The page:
If it's actually British desserts you're after, then there's a very wide spread of things you might go for. Something very light - like a lemon posset. A very heavy steamed pudding - like a Sussex Pond pudding (another lemony one). Pies, of course. This link might help you: http://www.britishlarder.co.uk/recipe.... You might particularly like to look at the recipe for "Artic Roll". This is bound to be something your parents will remember from their younger days - then it was always a dessert that was bought and kept in the freezer to slice portions off. And you can never go wrong with a sherry trifle (lots of recipes online)

      1. On the lighter side, how about Summer Pudding, served with fresh whipped cream (or some creme fraiche)


        On the richer- but- utterly yummy side, old time Treacle Tart...


        Whilst less traditional, I like to use panko for the treacle tart and personally omit the ginger. Also great served with a creamy custard or cold whipped cream

        One more...... Bakewell Tart (Google that one, so many varieties), really delicious iced, or not iced.

        Would love to know what you end up trying and what they liked.

        1. Just spotted this in Harter's reply "And never, ever, use spray foam cream from a can!"-


          1. I had an English stepfather so here goes. A British sponge cake is just like an American sponge cake---one that uses beaten egg for "elevation" rather than baking powder, soda or yeast. If they put two layers of it together with jam they call it a "Victoria Sponge" or "Victoria Sandwich". If they put the layers together with custard filling it's a "Cream Cake". A "Swiss Roll" is what we call a jelly roll. "Dundee Cake" is more or less a pound cake with some raisins, currants, or candied fruit in it. "Seed Cake" is ditto only with caraway seeds in it instead of the fruit. "Cream Buns" we would call "Cream Puffs". Various small cakes and pastries have other names, Eccles Cakes, Butter Tarts, etc---in London I once bought jelly doughnuts that were called Strawberry Tarts; you never know. Right now I am sitting here with "Cooking the British Way" and "The Encyclopaedia of Cookery" (which is English) so if you want any specific recipes let me know. But how could two sponge cakes be different if both are made with egg, sugar, and flour---except that one is flavored (excuse me, flavoured) with a generous amount of NOSTALGIA.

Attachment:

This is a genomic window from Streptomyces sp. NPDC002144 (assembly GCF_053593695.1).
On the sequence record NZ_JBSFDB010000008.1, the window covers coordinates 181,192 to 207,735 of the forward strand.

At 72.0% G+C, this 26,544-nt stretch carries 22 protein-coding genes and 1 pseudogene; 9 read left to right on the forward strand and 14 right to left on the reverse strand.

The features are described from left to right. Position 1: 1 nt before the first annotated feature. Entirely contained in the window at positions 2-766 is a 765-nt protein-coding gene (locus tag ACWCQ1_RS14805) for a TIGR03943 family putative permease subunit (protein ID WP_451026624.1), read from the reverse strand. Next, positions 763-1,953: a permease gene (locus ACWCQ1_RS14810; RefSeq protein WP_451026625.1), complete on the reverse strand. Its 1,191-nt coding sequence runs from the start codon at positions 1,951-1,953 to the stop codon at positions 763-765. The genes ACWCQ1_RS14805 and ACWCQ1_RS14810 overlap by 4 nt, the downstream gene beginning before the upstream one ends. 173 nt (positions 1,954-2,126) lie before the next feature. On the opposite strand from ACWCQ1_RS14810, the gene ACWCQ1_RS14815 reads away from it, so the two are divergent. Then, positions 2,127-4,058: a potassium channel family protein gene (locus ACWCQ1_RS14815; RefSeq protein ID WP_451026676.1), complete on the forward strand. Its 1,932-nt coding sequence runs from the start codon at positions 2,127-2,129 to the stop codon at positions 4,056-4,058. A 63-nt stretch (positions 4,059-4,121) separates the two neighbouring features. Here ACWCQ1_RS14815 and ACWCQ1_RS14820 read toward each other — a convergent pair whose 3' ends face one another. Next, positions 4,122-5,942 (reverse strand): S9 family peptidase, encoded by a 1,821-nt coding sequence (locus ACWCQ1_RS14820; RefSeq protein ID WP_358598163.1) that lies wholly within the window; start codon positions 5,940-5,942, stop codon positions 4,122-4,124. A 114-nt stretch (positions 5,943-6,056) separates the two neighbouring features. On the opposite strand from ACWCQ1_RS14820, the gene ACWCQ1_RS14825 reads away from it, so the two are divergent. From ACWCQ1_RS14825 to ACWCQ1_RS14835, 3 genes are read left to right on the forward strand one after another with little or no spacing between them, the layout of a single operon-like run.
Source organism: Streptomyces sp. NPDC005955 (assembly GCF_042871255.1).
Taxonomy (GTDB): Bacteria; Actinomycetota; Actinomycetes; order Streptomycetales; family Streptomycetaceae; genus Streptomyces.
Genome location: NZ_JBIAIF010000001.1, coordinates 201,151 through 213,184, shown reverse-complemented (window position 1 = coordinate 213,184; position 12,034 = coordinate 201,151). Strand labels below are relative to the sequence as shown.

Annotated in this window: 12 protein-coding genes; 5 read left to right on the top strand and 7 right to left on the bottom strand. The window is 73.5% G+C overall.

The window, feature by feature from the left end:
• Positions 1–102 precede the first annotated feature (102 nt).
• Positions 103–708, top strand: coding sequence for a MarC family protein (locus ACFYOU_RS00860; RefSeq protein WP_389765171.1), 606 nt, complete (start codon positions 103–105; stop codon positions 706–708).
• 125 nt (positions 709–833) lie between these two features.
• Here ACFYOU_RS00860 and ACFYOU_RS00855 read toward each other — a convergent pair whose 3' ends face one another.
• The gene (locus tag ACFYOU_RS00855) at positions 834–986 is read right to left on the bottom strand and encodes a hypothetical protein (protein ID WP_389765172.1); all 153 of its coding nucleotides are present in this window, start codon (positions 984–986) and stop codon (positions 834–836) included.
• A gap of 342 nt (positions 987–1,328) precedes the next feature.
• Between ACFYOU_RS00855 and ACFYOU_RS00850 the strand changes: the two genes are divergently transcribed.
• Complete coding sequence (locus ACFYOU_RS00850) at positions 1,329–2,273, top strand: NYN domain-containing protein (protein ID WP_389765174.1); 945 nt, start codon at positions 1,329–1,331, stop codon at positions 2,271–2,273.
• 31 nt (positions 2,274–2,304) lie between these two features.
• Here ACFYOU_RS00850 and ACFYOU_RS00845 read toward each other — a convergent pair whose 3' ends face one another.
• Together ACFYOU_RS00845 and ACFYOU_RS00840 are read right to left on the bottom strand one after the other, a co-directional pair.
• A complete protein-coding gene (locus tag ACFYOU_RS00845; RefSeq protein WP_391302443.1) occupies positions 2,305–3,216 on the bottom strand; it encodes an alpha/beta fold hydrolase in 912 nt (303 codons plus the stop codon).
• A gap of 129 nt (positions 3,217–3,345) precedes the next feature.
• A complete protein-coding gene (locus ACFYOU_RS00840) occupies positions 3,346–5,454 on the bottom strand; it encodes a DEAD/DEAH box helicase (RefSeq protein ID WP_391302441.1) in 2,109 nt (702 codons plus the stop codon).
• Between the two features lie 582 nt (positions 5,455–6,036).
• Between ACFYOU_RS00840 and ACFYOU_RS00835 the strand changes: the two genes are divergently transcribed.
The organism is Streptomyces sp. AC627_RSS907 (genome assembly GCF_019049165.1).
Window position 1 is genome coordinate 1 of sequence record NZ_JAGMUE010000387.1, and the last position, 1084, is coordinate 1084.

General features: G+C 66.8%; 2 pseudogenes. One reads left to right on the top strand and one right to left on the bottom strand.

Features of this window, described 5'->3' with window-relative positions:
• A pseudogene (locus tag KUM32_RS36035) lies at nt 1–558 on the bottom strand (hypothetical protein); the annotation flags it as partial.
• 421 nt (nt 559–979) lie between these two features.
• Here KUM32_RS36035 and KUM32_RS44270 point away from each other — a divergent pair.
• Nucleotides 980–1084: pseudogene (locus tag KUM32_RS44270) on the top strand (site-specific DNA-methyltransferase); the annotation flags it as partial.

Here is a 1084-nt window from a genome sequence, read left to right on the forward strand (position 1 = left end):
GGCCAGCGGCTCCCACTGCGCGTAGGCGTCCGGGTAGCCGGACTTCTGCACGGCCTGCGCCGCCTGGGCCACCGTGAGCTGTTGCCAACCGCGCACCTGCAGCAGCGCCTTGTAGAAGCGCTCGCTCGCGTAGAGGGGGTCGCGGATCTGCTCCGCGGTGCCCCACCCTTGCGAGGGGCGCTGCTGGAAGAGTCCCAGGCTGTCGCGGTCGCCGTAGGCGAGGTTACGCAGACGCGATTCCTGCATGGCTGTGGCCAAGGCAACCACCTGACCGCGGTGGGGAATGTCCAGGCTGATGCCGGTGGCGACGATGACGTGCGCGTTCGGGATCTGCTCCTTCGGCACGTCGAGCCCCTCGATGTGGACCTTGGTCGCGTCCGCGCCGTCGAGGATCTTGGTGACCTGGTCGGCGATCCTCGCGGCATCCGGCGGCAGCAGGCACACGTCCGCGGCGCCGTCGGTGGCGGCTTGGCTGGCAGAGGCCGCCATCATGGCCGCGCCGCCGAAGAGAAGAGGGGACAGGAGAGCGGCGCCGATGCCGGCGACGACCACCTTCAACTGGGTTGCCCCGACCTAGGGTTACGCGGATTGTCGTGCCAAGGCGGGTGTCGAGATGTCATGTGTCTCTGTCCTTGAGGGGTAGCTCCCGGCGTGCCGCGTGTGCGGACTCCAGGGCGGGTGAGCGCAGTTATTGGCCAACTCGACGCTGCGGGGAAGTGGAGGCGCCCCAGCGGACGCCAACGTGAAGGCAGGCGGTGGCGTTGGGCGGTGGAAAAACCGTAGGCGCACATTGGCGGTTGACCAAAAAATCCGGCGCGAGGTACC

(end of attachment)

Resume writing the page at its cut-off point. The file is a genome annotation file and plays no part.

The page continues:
2 Replies
            1. re: Querencia

              Thank you, thank you(!) for a super helpful post! Now that I know the differences between the cakes, it makes it soo much easier to search for recipes. Btw.. Could you post the authors of the two books you were referencing?

              1. re: BlackAnemone

                "Cooking the British Way" was written by Joan Clibbon in 1964.

                I presume the Encyclopaedia will be "Odhams Encyclopaedia of Cooking" - it appears to be a compilation from several authors, dating to 1952.

                So, expect very old fashioned sounding dishes which don't really reflect how we cook now. I have a a "Good Housekeeping" book, dating to the early 50s, that belonged to my mother that was written just after we stopped having food rationing. It is very dated and, when we looked at it some months back, there wasnt anything we wanted to cook. You'll need to bear in mind that, in 1952, the Encyclopaedia will have been written when quite a number of foodstuffs remained were still on ration, so there may be some very odd-sounding ingredient substitutes (sugar remained on ration until the autumn of 1953, for example).